Women Warriors of the Mujahedeen Khalq. Are They Terrorists, a Cult or Both?

My uncle had been in the Royal Airforce as a pilot during WWII. He never worked as a commercial pilot, opting instead to teach, but always an adventurous soul answered an ad in a British newspaper, placed there by the Shah of Iran.

At the time the Shah was looking for experienced pilots to join his military. Then in his 40’s, my uncle wasn’t exactly in fighting shape, but if the stories are true, he joined the Shah’s team, flying his family and government officials around.

My aunt didn’t move to Iran, and instead my uncle ‘commuted’ back and forth. He loved it at first, until the escalating violence in the late 70’s; when westerners, especially the British and Americans, became favourite targets.

One afternoon at a BBQ celebrating some kind of holiday, an explosive device was thrown into the crowd and my uncle was badly injured.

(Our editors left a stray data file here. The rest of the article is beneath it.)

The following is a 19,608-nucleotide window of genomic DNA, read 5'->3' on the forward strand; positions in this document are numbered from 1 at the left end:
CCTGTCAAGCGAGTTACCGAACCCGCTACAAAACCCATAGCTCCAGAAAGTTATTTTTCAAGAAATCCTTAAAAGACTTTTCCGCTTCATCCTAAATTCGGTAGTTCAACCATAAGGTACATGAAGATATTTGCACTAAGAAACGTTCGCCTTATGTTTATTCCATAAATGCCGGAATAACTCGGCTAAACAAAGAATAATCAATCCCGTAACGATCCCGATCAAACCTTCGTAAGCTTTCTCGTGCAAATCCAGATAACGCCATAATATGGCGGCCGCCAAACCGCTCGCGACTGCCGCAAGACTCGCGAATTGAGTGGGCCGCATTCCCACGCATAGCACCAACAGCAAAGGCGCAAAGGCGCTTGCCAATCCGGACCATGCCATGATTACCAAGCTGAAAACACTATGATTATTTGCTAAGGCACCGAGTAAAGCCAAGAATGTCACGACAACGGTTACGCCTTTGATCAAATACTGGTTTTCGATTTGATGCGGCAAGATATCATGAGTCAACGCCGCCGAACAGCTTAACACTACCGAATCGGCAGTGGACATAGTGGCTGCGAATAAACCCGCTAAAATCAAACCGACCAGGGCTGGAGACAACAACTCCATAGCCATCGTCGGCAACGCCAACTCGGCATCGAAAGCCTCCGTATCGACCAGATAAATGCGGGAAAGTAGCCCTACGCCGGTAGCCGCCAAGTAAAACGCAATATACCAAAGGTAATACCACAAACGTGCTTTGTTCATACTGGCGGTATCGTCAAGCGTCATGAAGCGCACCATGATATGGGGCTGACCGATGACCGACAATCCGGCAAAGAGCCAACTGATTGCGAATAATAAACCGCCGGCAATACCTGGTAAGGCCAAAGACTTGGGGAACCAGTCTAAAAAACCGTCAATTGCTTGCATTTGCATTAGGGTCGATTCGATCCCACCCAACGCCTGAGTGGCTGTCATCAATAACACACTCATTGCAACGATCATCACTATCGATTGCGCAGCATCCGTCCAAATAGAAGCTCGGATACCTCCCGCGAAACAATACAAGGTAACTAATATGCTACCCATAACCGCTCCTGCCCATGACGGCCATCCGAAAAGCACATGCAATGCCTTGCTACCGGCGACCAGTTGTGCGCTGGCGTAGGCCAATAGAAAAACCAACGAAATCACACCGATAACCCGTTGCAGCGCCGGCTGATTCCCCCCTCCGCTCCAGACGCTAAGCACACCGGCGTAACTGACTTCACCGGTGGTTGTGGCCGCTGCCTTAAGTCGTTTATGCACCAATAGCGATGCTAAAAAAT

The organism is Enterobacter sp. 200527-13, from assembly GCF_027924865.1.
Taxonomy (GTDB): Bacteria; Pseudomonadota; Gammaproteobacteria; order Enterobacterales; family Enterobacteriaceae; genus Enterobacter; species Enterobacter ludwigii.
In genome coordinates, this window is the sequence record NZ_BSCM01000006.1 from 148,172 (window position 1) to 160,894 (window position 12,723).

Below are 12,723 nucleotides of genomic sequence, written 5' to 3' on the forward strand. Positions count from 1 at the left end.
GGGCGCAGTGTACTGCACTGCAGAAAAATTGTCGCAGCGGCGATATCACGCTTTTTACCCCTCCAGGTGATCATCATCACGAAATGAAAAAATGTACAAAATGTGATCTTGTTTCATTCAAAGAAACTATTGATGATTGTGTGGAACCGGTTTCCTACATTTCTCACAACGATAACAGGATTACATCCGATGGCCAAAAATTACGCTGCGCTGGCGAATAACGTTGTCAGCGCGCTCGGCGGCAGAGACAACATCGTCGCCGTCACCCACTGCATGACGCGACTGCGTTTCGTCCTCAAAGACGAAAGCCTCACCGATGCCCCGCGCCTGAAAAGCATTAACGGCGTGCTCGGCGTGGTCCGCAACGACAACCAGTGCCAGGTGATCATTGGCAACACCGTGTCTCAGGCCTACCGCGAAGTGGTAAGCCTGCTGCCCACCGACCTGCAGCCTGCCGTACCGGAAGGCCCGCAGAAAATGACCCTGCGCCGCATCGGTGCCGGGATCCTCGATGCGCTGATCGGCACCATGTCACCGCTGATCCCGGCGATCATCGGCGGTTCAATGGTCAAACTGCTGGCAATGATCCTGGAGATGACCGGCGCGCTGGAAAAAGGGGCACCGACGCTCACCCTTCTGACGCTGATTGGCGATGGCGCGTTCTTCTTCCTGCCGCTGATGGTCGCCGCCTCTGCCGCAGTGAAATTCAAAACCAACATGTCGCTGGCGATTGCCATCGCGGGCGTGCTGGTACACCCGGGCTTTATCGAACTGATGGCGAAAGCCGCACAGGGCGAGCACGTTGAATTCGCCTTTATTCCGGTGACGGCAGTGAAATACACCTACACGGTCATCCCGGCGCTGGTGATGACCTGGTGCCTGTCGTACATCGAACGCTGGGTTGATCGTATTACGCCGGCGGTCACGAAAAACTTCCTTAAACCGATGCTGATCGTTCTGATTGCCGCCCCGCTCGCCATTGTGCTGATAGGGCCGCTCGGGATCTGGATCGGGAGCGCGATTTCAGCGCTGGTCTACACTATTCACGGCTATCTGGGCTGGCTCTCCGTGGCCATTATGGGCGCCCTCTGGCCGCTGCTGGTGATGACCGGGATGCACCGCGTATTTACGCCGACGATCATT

He left the country just prior to the Shah being forced into exile, and retired to New Zealand, seeking a little solace after several frightening years.

This might seem like a strange segue into a story about an army of women, but if the accounts by my mother are true, it was their army, the Mujahedeen Khalq; who were responsible.

I don’t know, but it speaks to the volatility of a country that has seen a lot of conflict.

I first started researching this group when I learned that Jason Kenney had spoke at one of their rallies. When it was pointed out to him that they were on Canada’s Terrorist list, he shrugged it off, claiming not to know. I thought it might have something to do with Christians United for Israel.

Though the People’s Mujahedin of Iran sound more like a cult, I thought the story of these women was rather interesting. They are still on a terrorist list, but that may change soon. After reading this, I’m not convinced it should.

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